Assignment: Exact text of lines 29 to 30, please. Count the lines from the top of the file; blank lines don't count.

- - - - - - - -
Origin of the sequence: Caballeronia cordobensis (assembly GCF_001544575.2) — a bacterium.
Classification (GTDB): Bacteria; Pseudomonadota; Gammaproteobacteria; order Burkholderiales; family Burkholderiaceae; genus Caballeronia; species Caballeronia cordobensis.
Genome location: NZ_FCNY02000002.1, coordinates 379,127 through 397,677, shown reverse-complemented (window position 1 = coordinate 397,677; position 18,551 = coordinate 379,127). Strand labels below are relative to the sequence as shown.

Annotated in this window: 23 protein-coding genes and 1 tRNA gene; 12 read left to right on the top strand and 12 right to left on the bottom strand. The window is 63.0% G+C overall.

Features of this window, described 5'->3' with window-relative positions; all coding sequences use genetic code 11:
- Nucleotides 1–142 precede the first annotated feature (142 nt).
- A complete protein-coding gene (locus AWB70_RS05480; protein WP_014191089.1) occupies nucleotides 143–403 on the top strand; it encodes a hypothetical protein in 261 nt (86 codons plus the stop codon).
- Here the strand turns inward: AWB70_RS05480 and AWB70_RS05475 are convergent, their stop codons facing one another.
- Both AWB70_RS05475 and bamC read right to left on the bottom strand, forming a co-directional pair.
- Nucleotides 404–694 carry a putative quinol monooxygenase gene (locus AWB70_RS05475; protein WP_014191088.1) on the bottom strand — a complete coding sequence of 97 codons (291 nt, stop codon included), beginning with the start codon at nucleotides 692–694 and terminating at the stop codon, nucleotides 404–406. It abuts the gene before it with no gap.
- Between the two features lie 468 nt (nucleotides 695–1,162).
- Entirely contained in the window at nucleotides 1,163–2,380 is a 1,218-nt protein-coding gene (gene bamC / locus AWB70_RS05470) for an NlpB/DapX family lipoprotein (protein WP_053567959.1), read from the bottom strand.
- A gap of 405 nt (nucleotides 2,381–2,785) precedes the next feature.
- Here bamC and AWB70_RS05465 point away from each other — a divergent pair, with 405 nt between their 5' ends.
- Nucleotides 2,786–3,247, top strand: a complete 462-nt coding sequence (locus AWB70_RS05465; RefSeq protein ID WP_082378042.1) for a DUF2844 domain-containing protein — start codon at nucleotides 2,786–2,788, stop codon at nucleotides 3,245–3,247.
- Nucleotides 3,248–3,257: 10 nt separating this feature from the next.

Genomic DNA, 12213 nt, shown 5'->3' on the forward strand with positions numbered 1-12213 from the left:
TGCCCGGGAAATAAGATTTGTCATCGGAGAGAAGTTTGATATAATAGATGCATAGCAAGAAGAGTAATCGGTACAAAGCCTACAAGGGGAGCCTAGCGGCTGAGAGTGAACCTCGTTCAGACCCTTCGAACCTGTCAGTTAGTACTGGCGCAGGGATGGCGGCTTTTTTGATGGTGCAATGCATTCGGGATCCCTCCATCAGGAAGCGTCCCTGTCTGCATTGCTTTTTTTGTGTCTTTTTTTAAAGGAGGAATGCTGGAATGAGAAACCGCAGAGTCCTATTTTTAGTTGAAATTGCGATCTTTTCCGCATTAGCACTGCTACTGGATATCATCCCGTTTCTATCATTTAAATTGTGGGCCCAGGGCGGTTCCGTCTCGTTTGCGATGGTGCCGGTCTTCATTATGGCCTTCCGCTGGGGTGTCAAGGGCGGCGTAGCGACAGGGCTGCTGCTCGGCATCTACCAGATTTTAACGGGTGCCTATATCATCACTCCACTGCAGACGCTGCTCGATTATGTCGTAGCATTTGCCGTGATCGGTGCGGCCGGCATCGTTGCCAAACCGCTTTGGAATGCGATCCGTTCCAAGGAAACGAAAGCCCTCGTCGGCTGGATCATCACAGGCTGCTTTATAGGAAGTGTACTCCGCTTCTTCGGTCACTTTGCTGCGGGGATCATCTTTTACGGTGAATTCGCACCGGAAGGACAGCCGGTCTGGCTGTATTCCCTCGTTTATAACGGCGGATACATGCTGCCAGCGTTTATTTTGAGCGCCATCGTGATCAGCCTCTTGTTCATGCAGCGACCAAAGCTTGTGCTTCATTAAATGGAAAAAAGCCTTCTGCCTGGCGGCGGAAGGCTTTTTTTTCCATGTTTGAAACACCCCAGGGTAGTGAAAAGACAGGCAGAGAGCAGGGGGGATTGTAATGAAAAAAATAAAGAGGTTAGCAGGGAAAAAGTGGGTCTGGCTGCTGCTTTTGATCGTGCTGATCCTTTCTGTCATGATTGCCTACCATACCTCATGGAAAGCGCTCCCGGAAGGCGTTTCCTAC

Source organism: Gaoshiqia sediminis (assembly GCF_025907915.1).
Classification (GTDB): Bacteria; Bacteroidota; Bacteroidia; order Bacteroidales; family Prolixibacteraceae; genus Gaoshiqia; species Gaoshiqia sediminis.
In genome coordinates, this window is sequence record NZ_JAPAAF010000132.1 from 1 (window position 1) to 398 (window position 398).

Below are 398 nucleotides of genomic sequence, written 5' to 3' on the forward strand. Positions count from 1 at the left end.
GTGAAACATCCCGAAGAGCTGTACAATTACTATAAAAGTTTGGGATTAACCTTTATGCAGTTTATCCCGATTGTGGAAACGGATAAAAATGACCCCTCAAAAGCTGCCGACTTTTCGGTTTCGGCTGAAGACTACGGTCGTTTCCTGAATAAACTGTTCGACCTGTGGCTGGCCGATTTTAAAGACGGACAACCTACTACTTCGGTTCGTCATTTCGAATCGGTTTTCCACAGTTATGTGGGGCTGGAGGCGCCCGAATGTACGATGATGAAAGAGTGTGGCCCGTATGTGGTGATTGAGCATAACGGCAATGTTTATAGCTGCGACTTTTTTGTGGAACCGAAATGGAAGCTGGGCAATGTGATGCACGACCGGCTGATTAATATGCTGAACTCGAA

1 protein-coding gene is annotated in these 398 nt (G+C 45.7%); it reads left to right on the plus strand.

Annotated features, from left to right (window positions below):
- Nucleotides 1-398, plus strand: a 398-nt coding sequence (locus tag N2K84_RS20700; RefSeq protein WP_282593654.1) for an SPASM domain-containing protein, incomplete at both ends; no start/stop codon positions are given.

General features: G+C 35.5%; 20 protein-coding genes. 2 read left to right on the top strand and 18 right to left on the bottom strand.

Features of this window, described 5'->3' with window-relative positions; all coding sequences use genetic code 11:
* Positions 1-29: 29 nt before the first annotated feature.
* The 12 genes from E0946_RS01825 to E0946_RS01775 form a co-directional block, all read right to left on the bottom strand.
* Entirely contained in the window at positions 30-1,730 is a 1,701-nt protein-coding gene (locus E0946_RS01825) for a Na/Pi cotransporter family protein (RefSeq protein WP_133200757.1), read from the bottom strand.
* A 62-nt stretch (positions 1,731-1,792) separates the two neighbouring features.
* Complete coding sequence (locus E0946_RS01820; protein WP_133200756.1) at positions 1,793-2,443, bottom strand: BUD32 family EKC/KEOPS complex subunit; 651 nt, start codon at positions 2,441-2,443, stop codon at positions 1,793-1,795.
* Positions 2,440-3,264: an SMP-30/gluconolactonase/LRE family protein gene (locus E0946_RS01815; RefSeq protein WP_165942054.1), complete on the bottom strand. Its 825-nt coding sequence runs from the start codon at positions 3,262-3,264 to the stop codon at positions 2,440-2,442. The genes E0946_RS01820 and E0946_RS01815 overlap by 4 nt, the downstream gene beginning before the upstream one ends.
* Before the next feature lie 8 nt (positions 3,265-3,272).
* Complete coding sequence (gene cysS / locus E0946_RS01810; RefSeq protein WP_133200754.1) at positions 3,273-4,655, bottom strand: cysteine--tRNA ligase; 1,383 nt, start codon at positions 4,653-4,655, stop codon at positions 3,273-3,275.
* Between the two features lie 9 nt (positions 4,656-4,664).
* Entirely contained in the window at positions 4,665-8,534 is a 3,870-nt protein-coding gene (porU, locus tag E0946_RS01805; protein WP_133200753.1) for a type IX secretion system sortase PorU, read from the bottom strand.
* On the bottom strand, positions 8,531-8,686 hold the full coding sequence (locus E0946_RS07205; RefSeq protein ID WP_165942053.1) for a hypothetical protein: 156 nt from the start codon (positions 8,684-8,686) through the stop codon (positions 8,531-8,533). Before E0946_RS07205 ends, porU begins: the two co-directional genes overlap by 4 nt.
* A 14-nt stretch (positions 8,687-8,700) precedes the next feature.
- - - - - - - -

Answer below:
* Positions 1-29: 29 nt before the first annotated feature.
* The 12 genes from E0946_RS01825 to E0946_RS01775 form a co-directional block, all read right to left on the bottom strand.